News Release

Attosecond optical interference seamlessly continues to attosecond quantum interference

Peer-Reviewed Publication

Ultrafast Science

Schematic figure of the interferometer providing the coherent HH pulse pair and the TH probe pulse.

image: Schematic figure of the interferometer providing the coherent HH pulse pair and the TH probe pulse. view more 

Credit: Ultrafast Science

A research team of RIKEN center for Advanced Photonics and the University of Tokyo has developed a novel type of interferometer to resolve the fringes originating from both optical interference of attosecond pulses and quantum interference of electronic states in a matter. They have demonstrated the feasibility of their interferometer by post-generation splitting of high-order harmonic pulse with the experiment using helium atom sample and present their work in the journal Ultrafast Science.

Ramsey-type interference among multiple quantum states in the time domain is one of the crucial techniques to investigate the quantum dynamics in a matter. Most importantly, much higher photon energy is needed for resolving much faster dynamics in this interference technique, because the fringe period of the interference is inversely proportional to the photon energy. As a result, the photon energy of more than 20 eV, which is equivalent to the wavelength region in the extreme ultraviolet (XUV), is required for resolving the quantum dynamics in attosecond regime. High-order harmonic (HH) pulse of intense infrared-visible femtosecond laser pulse is a promising light source for this technique. “However, it was very difficult to generate a pair of coherent HH pulse” says Nabekawa in RIKEN. “Because we cannot fabricate a half mirror in the XUV wavelength region as is usually fabricated in the visible wavelength region”. Up to now, researchers have made use of a pair of coherent fundamental femtosecond pulse delivered from a conventional interferometer before generating the HH pulse. “The time delay between the pulse pair cannot approach to 0”, Nabekawa points out a drawback of the conventional scheme. “This is due to the strong perturbation to the highly nonlinear process of the HH generation at the temporal overlap of the fundamental laser pulse pair.” 

The research team have resolved this issue by putting a newly developed interferometer behind the HH generator to directly split the HH pulse into a pair. In this interferometer, the HH pulse is spatially split with reflections near around boundaries of two parallel-configured Si mirrors situated as closely as possible. Therefore, the interference of the HH pair emerges in the spatial profile of the focused HH pulse pair. “Key idea is that we pick up the atoms only in the region where the HH pulse pair spatially interferes,” explains Matsubara in U. Tokyo. “To do so, we have tightly focused the third harmonic (TH) pulse into the interfering region of the HH pulse pair as a probe pulse.”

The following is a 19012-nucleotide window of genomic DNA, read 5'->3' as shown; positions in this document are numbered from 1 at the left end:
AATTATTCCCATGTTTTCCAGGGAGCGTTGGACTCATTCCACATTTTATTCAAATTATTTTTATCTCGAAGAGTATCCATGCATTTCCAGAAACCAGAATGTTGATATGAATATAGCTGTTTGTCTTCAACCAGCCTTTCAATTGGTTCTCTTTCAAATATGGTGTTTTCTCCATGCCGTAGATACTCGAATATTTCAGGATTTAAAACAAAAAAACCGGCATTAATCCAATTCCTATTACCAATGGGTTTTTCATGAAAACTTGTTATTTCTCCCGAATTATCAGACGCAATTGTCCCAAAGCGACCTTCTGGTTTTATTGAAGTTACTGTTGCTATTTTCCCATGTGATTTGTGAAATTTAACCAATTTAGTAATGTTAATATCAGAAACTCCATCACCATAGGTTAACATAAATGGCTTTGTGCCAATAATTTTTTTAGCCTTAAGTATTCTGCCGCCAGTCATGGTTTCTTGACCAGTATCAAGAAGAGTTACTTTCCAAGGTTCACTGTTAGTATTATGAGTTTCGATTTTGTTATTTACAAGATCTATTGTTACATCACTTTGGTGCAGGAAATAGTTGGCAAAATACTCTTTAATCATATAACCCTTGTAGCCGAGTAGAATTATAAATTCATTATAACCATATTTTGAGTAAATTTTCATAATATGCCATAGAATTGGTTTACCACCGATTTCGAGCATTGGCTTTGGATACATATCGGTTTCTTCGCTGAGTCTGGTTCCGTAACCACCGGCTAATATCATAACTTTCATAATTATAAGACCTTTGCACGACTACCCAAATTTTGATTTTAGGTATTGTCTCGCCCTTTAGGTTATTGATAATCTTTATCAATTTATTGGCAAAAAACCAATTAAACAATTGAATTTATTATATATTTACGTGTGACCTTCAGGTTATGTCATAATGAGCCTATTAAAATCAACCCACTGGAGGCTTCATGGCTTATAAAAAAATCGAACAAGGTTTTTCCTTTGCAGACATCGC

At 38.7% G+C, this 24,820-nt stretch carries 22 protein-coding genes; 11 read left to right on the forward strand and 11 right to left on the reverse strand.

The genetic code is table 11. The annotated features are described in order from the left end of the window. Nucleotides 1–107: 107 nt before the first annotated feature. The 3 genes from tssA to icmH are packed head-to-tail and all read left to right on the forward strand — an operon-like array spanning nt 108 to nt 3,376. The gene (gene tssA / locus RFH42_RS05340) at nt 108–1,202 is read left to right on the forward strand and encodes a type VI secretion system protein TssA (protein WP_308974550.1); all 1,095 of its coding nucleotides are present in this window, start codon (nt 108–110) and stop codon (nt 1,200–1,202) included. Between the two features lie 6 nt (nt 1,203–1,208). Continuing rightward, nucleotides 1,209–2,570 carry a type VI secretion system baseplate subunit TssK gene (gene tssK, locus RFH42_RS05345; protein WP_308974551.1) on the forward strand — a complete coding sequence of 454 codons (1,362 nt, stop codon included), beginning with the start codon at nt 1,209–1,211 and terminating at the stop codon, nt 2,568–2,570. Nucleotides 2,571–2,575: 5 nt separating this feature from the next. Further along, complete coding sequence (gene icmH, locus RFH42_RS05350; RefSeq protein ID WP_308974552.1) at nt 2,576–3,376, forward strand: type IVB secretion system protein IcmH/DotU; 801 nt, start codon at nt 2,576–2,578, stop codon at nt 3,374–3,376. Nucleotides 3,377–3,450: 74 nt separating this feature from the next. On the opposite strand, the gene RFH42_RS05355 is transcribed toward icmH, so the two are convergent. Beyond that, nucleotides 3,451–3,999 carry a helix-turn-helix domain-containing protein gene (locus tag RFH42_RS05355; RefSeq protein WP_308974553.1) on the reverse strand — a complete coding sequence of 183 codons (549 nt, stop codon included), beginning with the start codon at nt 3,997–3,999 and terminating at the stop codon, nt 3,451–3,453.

In the experiment, the TH pulse is separated in front of the HH interferometer, goes through a Mach-Zehnder type interferometer with adjustable delay, and is combined with the HH pulse pair. The HH pulse pair and the copropagating TH pulse are focused in a helium gas jet injected in an electron spectrometer, which records the angular distributions and the kinetic energy spectra of electrons detached from helium atoms with ionization. A helium atom on the ground electronic state is excited to the 2p state by absorbing one photon of the 13th HH pulse, and then, photoionized by the TH probe pulse irradiated approximately 184 fs after. “We have clearly distinguished the 2p electron spectrum from the other electron spectra by analyzing angular distribution.” Ishikawa of U. Tokyo, who has been responsible for the two-electron full-dimensional ab initio calculation of the angular distribution of the 2p electrons, takes pride in his theoretical prediction. 

The yield of the 2p electrons has modulated upon scanning delay between the two HH pulses. The modulation period has been 200 as, which is equivalent to the inverse of the excitation energy to the 2p state, 21.2 eV. This is the evidence of Ramsey-type interference in attosecond regime. “The interference fringes continue from the delay time 0 to the delay time much longer than the coherence time of the 13th HH pulse. This is the seamless transition from the optical interference of the XUV pulses to the quantum interference of the electronic states never observed before,” emphasizes Nabekawa.

Matsubara tells a future prospect, “This novel approach should facilitate the investigation of the ultrafast temporal evolution of the coherence between electronic states coupled with nuclear dynamics in a molecule.” He expects the observations of detuning, destruction, and revival of the attosecond electronic interference caused by the nuclear motions in a molecule.

This work has been supported by Core Research for Evolutional Science and Technology (JPMJCR15N1) of JST, Center of Innovation Program (JPMJCE1313) of JST, a Grant-in-Aid for Specially Promoted Research (JP15H05696) from MEXT, Grants-in-Aid for Scientific Research (19H00869, 19H05628, 20H00371, 26247068, 20H05670) from MEXT, and Quantum Leap Flagship Program (JPMXS0118068681, JPMXS0118067246) of MEXT, Japan.


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